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OMGWTFBBQ: Untraceable

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OMGWTFBBQ: <em>Untraceable</em>

Woe be for The Internet, a magical place still being redefined and tweaked since Al Gore pulled the concept from deep within the lockbox of his mind. Ancient political jokes aside, The Internet receives more hassle than you’d expect from mainstream media, which treats it as a tool of sinister hackers (The Net, Firewall) or a way for serial killers and stalkers to track victims more efficiently (Perfect Stranger, Swimfan). Hell, it even unleashes pure evil (Kairo; Ghost in the Machine). The Internet is clearly for more than porn—it’s also to scare the bejesus out of luddites and uninspiring first dates.

And so we now have Untraceable, a perfectly ordinary addition to that thriller sub-genre which might be titled, “New Media Will Kill You!” Never mind that it’s nearly a decade too late to be afraid of the Internet, so screenwriter Allison Burnett (Feast of Love) decides to focus his scribblings on that ubiquitous Internet Hate Machine called “Anonymous.” Jennifer Marsh (Diane Lane) is a member of the Portland F.B.I. cyber-crimes bureau who, along with her partners Griffin Dowd (Colin Hanks) and Tim Wilks (Tyrone Giordano), patrols the Internet for pesky music swappers and P2P servers, and also manages fake IM accounts to trap pedophiles. One rainy night she happens upon the all-too-blunt “killwithme.com” and discovers a serial killer who uses web hits to speed up the deaths of his victims in ways that would make Darren Lynn-Bousman and James Wan ask why they didn’t think of that. (If this becomes the premise for Saw V, I wouldn’t be surprised.)

Untraceable is like Firewall—except with more shower scenes that feature Diane Lane and no iPods being used to hack mainframes. The film contains what may be the world’s lamest double entendre: when a Trojan virus is delivered to Marsh’s home she exclaims, “He got into my wireless network—all the way in!” Well, technically, he didn’t go into your wireless network. He gained remote access of your desktop via a program he sent to you that gave him your IP address, but first he mined your files and passwords that you (probably the only person in the world without anti-virus software) didn’t bother to encrypt. But what do I know?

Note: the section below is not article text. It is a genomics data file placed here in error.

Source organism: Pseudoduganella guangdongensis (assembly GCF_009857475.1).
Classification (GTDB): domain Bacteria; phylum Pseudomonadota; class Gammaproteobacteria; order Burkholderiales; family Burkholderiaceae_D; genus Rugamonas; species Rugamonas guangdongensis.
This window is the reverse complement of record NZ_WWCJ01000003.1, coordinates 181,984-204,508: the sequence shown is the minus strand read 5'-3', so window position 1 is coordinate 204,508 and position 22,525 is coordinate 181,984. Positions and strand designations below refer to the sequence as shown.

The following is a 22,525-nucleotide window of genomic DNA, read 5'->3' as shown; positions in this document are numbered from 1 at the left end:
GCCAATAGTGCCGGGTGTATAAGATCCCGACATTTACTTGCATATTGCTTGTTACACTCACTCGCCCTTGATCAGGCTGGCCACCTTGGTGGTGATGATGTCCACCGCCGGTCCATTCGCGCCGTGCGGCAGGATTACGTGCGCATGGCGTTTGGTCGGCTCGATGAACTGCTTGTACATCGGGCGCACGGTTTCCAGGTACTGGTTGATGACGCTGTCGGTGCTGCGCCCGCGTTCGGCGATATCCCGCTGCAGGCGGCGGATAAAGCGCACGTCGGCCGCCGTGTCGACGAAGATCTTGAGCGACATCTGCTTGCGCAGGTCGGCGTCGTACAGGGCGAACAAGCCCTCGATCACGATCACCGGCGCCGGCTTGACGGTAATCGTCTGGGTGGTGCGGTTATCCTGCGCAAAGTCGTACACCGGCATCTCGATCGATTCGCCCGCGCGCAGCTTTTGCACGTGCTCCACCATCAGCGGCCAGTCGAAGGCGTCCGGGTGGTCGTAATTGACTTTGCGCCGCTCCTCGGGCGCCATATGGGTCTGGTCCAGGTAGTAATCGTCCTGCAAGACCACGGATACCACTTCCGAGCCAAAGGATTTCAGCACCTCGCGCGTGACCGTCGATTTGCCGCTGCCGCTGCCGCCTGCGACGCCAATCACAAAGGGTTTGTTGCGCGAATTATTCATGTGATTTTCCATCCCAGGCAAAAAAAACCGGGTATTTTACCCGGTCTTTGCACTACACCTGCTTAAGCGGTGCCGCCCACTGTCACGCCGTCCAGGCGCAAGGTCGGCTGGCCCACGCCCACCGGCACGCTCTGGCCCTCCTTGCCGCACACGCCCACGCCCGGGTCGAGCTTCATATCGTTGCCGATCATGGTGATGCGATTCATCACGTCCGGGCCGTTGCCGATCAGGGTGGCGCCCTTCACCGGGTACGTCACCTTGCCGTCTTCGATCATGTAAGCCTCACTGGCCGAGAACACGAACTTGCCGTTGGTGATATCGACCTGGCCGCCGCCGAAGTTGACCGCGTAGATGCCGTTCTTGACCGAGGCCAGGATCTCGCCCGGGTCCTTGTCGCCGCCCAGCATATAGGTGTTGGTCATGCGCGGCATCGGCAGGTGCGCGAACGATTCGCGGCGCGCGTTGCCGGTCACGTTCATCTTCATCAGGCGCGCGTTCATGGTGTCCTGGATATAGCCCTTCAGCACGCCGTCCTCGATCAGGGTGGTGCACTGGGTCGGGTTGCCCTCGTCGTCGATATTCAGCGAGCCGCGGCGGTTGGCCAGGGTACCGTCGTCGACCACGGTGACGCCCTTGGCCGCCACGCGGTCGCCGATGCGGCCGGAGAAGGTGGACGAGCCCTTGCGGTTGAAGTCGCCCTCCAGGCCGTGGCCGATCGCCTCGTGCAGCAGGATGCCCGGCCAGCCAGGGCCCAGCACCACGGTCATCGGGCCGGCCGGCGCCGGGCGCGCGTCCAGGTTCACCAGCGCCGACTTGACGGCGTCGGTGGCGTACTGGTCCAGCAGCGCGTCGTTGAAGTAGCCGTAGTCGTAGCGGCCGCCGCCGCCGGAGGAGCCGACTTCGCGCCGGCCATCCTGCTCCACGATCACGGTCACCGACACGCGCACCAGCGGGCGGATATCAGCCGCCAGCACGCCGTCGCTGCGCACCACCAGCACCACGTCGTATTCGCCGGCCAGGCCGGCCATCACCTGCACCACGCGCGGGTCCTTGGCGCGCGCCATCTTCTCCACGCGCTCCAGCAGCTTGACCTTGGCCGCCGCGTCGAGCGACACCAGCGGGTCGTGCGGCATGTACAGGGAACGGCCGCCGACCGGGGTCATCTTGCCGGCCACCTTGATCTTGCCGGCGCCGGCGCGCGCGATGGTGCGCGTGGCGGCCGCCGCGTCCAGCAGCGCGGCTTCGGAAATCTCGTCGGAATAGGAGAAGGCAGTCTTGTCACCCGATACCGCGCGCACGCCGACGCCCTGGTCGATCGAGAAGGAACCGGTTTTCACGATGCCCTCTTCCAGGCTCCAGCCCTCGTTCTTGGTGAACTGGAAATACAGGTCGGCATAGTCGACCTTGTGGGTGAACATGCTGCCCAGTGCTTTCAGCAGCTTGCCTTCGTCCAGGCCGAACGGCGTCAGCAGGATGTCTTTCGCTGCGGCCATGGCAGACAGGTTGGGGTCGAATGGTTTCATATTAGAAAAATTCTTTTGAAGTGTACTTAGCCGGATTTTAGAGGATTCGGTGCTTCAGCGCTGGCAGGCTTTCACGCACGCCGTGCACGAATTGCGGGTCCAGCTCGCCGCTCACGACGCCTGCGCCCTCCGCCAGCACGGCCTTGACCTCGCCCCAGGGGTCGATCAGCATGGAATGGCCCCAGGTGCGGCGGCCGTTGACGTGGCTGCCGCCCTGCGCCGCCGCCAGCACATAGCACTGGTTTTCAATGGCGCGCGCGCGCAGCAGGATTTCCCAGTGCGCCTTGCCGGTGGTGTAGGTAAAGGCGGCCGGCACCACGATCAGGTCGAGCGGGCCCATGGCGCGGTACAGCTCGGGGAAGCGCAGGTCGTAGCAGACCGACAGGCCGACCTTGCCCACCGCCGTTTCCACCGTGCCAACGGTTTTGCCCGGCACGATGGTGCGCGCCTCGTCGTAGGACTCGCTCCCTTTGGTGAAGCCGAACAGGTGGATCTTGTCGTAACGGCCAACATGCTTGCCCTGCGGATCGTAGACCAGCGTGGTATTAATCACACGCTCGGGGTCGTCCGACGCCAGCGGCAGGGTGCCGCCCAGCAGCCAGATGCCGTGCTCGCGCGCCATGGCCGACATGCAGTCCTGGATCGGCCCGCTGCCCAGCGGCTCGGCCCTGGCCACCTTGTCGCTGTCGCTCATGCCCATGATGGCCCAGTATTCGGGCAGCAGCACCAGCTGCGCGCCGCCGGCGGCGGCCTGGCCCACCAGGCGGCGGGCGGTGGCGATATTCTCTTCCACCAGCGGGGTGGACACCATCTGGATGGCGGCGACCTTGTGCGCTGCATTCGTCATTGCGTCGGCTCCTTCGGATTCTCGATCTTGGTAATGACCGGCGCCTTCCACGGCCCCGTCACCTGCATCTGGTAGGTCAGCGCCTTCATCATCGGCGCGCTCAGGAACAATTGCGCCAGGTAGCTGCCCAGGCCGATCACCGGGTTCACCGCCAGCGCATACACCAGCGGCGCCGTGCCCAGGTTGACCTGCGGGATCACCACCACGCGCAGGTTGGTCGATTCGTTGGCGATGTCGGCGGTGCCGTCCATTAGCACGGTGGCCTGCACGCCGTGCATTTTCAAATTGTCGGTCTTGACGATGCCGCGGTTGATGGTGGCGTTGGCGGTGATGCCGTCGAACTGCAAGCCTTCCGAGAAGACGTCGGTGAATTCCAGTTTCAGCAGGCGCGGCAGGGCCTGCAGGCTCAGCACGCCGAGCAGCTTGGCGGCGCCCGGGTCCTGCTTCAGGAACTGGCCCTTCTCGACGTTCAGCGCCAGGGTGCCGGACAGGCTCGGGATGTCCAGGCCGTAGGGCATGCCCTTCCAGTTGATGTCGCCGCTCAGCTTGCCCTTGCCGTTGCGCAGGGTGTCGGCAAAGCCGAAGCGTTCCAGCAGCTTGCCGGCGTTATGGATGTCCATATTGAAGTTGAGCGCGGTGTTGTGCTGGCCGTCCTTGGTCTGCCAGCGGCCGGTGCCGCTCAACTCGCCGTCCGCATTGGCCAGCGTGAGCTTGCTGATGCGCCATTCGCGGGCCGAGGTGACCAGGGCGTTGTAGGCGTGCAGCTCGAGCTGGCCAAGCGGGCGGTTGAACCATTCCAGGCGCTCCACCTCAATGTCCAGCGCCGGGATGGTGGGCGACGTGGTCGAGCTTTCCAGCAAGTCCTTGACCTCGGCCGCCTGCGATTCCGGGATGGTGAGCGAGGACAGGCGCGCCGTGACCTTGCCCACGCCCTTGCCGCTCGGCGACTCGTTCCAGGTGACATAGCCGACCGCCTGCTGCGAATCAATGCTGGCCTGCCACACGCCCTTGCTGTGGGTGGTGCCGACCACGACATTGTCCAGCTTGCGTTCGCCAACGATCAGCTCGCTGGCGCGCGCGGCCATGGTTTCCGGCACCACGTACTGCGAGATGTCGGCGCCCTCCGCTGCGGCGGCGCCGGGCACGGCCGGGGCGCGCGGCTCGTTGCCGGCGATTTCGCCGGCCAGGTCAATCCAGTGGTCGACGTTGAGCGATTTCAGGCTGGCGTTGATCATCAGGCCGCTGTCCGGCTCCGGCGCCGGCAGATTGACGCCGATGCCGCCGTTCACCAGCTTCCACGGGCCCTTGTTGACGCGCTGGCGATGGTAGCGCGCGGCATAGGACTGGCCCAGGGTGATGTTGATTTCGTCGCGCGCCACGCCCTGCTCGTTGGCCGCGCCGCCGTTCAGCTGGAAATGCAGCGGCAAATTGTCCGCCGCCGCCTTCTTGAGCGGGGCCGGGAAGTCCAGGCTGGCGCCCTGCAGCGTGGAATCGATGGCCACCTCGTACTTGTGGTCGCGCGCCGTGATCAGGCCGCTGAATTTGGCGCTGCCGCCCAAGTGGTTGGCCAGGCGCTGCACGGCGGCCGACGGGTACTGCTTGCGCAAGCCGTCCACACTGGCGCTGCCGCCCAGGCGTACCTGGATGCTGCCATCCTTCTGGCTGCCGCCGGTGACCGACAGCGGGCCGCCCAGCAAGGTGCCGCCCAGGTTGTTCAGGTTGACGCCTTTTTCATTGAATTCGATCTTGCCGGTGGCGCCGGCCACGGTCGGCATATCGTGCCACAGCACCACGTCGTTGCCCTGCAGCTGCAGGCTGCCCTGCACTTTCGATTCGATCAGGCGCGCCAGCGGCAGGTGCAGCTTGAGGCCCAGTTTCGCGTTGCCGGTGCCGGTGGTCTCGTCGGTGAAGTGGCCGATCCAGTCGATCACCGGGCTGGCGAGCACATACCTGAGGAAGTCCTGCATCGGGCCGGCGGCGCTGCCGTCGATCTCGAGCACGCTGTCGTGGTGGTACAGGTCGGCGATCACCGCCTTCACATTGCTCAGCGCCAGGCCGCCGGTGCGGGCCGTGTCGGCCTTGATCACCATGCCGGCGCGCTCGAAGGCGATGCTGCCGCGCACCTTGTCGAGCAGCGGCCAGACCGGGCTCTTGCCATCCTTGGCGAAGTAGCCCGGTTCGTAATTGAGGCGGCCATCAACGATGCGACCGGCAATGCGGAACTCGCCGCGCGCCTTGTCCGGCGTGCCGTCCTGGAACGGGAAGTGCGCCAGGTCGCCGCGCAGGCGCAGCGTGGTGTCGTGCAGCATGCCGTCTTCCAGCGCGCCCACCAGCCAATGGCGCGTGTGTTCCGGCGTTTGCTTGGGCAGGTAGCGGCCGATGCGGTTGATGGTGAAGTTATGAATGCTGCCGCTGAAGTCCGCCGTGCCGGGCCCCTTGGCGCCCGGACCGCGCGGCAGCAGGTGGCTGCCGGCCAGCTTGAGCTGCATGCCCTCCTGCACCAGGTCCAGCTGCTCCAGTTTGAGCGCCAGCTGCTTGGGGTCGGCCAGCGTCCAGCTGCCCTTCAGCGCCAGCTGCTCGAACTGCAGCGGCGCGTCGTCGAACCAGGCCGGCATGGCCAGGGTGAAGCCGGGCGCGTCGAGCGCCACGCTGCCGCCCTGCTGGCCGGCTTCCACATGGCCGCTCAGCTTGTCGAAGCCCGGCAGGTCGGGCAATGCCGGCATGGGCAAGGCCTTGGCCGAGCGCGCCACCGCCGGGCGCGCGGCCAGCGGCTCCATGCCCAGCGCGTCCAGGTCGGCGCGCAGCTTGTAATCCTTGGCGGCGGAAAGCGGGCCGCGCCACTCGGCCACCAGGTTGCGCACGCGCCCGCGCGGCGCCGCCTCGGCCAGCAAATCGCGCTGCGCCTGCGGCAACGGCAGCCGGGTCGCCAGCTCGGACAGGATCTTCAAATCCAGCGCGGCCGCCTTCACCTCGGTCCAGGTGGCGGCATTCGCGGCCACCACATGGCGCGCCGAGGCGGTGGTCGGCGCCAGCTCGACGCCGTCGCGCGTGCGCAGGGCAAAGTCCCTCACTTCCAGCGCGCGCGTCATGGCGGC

Untraceable doesn’t give its audience any credit, relying on inane shock tactics and foreshadowing—especially when it comes to a subplot involving morse code—and having Giordano’s deaf character save the day only after Marsh sees a victim mouthing words and realizes, “WAIT! THE DEAF GUY CAN READ LIPS!” Then there’s the portrayal of a Internet geek who is a vocal supporter of the killer: he winds up just being a gay male who burns pornos and redistributes them because no “normal” person ever does anything illegal.

Untraceable makes it perfectly clear that if you use the Internet for more than email and dating, you’re a sick pervert that deserves to go to jail—no matter the age, as referenced after a sting operation reveals the film’s criminal mastermind to be an 8-year old child, who is then led away in handcuffs while Ms. Marsh (Diane Lane) sips her coffee and smiles. The film is like a feature-length version of the classic screamer Kill With Us: drab, boring and topped off with a lame shock stunt to make you sit up and pay attention. Because Internet is serious business—and it’s gonna kill you! Booga booga booga!

John Lichman is a freelance writer who contributes to The Reeler, Primetime A&E [print only] and anyone with cash. He works odd jobs to afford his vices, sleeps on couches and can drink Vadim Rizov under a table.